Back in 2002, the term “tattoo” was the number one searched term on the internet, and that’s no surprise — humans have been fascinated by the concept of body ink since the beginning of civilization. The history of tattooing dates back as far as 3300 B.C. (5,200 years ago) and was used to symbolize status in a variety of ancient cultures. In Ancient Samoa, where the word “tatau” originated, it was often practiced during religious ceremonies and was considered a rite of passage into adulthood or a position of leadership. Ancient Egyptian priestesses often used body ink to honor a specific god or to relieve pain during childbirth. It was even common for pregnant women to tattoo protective symbols as a spiritual safeguard over their unborn child.
Tattoos, despite varying in application and purpose, have existed in the cultures of every inhabited continent since the early development of modern human existence. “The oldest human remains we’ve recovered have tattoos on them,” says Dr. David Lane, a professor at Illinois State University, who has done extensive research on the history of body ink.
The fashion of tattooing spread rapidly across a large array of cultures but was soon halted and banned by the emergence of Christianity. The Christian Church saw tattoos as a “disfigurement of that made in God’s image.” This taboo persisted for centuries to follow, but like most other outdated ideological principles, people are beginning to question the modern relevance of this old-fashioned perspective.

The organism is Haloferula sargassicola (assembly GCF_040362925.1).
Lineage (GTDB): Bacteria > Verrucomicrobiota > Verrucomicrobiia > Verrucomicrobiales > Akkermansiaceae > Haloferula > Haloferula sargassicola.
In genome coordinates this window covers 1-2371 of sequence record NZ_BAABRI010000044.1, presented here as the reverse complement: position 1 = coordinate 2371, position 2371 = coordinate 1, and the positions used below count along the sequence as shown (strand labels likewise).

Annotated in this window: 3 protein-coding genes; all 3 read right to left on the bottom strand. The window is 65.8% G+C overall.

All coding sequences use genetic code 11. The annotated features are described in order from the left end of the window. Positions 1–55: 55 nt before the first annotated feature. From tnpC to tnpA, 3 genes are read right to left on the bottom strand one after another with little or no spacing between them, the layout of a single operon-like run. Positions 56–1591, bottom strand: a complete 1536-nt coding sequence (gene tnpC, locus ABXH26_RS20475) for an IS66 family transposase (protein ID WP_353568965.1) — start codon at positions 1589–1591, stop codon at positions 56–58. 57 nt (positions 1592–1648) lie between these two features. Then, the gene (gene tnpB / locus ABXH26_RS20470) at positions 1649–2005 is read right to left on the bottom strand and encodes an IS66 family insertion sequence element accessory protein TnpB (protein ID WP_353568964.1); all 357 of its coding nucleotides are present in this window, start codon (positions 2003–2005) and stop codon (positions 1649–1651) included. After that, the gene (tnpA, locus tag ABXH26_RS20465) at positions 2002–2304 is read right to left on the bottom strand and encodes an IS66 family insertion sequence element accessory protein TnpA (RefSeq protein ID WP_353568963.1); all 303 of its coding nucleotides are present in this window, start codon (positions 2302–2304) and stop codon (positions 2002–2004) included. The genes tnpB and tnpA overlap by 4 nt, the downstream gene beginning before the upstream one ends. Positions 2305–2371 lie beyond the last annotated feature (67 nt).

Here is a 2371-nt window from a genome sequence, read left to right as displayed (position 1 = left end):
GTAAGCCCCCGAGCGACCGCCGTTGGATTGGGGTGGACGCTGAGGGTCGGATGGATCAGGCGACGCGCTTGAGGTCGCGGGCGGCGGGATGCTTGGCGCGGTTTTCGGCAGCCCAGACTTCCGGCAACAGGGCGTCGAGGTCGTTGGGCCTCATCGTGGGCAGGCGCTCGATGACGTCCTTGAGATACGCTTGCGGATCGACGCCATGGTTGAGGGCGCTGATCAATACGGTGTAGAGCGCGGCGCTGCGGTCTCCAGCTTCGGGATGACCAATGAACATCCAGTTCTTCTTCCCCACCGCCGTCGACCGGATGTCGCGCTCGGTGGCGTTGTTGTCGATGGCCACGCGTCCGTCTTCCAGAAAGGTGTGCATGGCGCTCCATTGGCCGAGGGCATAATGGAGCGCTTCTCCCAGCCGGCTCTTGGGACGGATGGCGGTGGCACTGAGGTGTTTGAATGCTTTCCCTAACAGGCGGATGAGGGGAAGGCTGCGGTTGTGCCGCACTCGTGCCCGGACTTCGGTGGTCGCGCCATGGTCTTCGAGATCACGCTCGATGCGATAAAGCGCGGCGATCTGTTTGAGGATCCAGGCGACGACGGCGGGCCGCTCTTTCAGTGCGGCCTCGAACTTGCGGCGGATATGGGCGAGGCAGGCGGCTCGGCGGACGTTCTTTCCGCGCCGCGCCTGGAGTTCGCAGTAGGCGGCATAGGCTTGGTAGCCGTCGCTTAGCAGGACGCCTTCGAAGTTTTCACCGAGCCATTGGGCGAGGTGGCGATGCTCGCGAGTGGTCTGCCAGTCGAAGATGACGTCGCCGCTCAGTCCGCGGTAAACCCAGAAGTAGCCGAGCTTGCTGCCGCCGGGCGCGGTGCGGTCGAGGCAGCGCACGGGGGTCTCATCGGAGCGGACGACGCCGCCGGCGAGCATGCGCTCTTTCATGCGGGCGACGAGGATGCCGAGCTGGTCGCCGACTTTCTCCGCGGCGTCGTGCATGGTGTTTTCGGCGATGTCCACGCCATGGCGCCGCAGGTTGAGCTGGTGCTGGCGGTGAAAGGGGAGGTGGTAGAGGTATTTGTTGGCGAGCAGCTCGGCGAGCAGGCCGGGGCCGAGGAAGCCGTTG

In fact, a recent survey showed that approximately 46% of the US population has at least one tattoo, placing America in 3rd place on a global scale of tattooed population, following Italy and Sweden. This is a dramatic increase in the last five years, a number that will continue to climb particularly due to the acceptance in millennials and Gen-Z. But today, objection over undergoing your first tattoo is rooted less in religious ideologies, and more in fear of negative professional implications.
Although this is inevitably a case-by-case basis, several studies indicate that personal grooming and business attire have a more significant impact on hiring than tattoos do. Maybe employers are beginning to base their decision more heavily on a candidate’s qualifications, rather than hiring exclusively on a superficial basis. The theory that tattoos indicate unprofessionalism relies entirely on the assumption that appearance reflects the proficiency of an employee’s performance.
The debate about tattoos and job discrimination will soon be obsolete, given that nearly half of the US population in 2021 has at least one tattoo. Today, people take an interest in body ink to honor deceased loved ones, celebrate a personal memory, or decorate their bodies with aesthetic symbolism. Religious or professional stigma aside, tattoos are an undeniably intricate art-form that provides unique self-expression. In a world lacking in longevity, perhaps we find comfort in artistically marking our bodies with a breed of permanence that we can define for ourselves.